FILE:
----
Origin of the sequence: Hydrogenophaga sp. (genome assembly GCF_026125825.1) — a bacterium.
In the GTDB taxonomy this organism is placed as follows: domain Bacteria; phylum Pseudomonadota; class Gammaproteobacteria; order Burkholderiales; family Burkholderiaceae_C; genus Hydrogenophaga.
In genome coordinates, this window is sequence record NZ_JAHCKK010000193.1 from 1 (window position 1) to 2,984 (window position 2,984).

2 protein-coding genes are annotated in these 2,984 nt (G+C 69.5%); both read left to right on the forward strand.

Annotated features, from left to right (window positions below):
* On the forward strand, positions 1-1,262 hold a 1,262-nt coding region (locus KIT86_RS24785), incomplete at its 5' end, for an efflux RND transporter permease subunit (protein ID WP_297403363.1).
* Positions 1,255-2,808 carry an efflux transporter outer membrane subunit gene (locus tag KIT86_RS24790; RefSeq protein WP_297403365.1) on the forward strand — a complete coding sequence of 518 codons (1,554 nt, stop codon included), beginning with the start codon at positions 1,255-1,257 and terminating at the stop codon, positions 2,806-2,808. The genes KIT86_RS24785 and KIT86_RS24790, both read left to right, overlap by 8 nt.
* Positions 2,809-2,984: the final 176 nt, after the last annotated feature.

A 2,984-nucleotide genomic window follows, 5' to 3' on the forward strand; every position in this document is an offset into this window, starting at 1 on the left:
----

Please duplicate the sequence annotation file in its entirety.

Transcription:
Origin of the sequence: Hydrogenophaga sp. (genome assembly GCF_026125825.1) — a bacterium.
In the GTDB taxonomy this organism is placed as follows: domain Bacteria; phylum Pseudomonadota; class Gammaproteobacteria; order Burkholderiales; family Burkholderiaceae_C; genus Hydrogenophaga.
In genome coordinates, this window is sequence record NZ_JAHCKK010000193.1 from 1 (window position 1) to 2,984 (window position 2,984).

2 protein-coding genes are annotated in these 2,984 nt (G+C 69.5%); both read left to right on the forward strand.

Annotated features, from left to right (window positions below):
* On the forward strand, positions 1-1,262 hold a 1,262-nt coding region (locus KIT86_RS24785), incomplete at its 5' end, for an efflux RND transporter permease subunit (protein ID WP_297403363.1).
* Positions 1,255-2,808 carry an efflux transporter outer membrane subunit gene (locus tag KIT86_RS24790; RefSeq protein WP_297403365.1) on the forward strand — a complete coding sequence of 518 codons (1,554 nt, stop codon included), beginning with the start codon at positions 1,255-1,257 and terminating at the stop codon, positions 2,806-2,808. The genes KIT86_RS24785 and KIT86_RS24790, both read left to right, overlap by 8 nt.
* Positions 2,809-2,984: the final 176 nt, after the last annotated feature.

A 2,984-nucleotide genomic window follows, 5' to 3' on the forward strand; every position in this document is an offset into this window, starting at 1 on the left: